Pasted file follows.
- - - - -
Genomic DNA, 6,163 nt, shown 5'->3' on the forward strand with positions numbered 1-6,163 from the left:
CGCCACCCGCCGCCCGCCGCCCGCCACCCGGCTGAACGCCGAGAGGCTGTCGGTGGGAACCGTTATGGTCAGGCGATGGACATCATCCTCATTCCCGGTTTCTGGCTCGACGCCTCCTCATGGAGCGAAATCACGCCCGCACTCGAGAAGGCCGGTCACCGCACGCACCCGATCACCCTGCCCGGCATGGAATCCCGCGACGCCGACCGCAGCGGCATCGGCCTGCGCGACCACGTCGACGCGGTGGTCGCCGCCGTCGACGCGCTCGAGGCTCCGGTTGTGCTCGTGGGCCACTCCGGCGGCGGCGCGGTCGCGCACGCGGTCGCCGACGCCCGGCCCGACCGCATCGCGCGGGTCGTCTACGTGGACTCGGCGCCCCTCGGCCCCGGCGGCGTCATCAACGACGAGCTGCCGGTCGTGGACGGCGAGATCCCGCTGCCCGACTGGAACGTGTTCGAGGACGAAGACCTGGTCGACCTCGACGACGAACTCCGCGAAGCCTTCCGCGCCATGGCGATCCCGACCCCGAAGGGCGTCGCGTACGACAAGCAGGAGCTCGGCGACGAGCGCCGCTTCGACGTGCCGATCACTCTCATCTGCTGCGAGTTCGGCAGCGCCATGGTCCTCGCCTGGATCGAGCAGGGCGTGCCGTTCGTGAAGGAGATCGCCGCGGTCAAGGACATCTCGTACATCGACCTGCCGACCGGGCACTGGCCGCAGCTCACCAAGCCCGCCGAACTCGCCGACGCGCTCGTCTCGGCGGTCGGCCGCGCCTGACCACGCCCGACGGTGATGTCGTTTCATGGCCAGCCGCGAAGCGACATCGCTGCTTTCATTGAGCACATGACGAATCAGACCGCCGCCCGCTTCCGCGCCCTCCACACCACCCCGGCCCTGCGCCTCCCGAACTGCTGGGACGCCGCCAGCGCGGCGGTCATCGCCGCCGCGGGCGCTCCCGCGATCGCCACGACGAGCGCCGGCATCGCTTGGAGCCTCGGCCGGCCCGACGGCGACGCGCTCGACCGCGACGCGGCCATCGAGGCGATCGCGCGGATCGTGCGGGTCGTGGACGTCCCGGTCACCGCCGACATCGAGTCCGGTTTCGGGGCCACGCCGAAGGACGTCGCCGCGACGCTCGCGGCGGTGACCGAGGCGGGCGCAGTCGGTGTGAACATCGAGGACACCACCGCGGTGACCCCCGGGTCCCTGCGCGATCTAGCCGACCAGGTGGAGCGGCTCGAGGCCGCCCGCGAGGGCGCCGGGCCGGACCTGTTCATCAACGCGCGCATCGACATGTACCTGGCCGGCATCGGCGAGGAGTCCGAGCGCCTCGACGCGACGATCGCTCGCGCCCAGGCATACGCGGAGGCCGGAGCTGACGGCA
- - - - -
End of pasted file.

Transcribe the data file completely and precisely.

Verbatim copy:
Genomic DNA, 6,163 nt, shown 5'->3' on the forward strand with positions numbered 1-6,163 from the left:
CGCCACCCGCCGCCCGCCGCCCGCCACCCGGCTGAACGCCGAGAGGCTGTCGGTGGGAACCGTTATGGTCAGGCGATGGACATCATCCTCATTCCCGGTTTCTGGCTCGACGCCTCCTCATGGAGCGAAATCACGCCCGCACTCGAGAAGGCCGGTCACCGCACGCACCCGATCACCCTGCCCGGCATGGAATCCCGCGACGCCGACCGCAGCGGCATCGGCCTGCGCGACCACGTCGACGCGGTGGTCGCCGCCGTCGACGCGCTCGAGGCTCCGGTTGTGCTCGTGGGCCACTCCGGCGGCGGCGCGGTCGCGCACGCGGTCGCCGACGCCCGGCCCGACCGCATCGCGCGGGTCGTCTACGTGGACTCGGCGCCCCTCGGCCCCGGCGGCGTCATCAACGACGAGCTGCCGGTCGTGGACGGCGAGATCCCGCTGCCCGACTGGAACGTGTTCGAGGACGAAGACCTGGTCGACCTCGACGACGAACTCCGCGAAGCCTTCCGCGCCATGGCGATCCCGACCCCGAAGGGCGTCGCGTACGACAAGCAGGAGCTCGGCGACGAGCGCCGCTTCGACGTGCCGATCACTCTCATCTGCTGCGAGTTCGGCAGCGCCATGGTCCTCGCCTGGATCGAGCAGGGCGTGCCGTTCGTGAAGGAGATCGCCGCGGTCAAGGACATCTCGTACATCGACCTGCCGACCGGGCACTGGCCGCAGCTCACCAAGCCCGCCGAACTCGCCGACGCGCTCGTCTCGGCGGTCGGCCGCGCCTGACCACGCCCGACGGTGATGTCGTTTCATGGCCAGCCGCGAAGCGACATCGCTGCTTTCATTGAGCACATGACGAATCAGACCGCCGCCCGCTTCCGCGCCCTCCACACCACCCCGGCCCTGCGCCTCCCGAACTGCTGGGACGCCGCCAGCGCGGCGGTCATCGCCGCCGCGGGCGCTCCCGCGATCGCCACGACGAGCGCCGGCATCGCTTGGAGCCTCGGCCGGCCCGACGGCGACGCGCTCGACCGCGACGCGGCCATCGAGGCGATCGCGCGGATCGTGCGGGTCGTGGACGTCCCGGTCACCGCCGACATCGAGTCCGGTTTCGGGGCCACGCCGAAGGACGTCGCCGCGACGCTCGCGGCGGTGACCGAGGCGGGCGCAGTCGGTGTGAACATCGAGGACACCACCGCGGTGACCCCCGGGTCCCTGCGCGATCTAGCCGACCAGGTGGAGCGGCTCGAGGCCGCCCGCGAGGGCGCCGGGCCGGACCTGTTCATCAACGCGCGCATCGACATGTACCTGGCCGGCATCGGCGAGGAGTCCGAGCGCCTCGACGCGACGATCGCTCGCGCCCAGGCATACGCGGAGGCCGGAGCTGACGGCA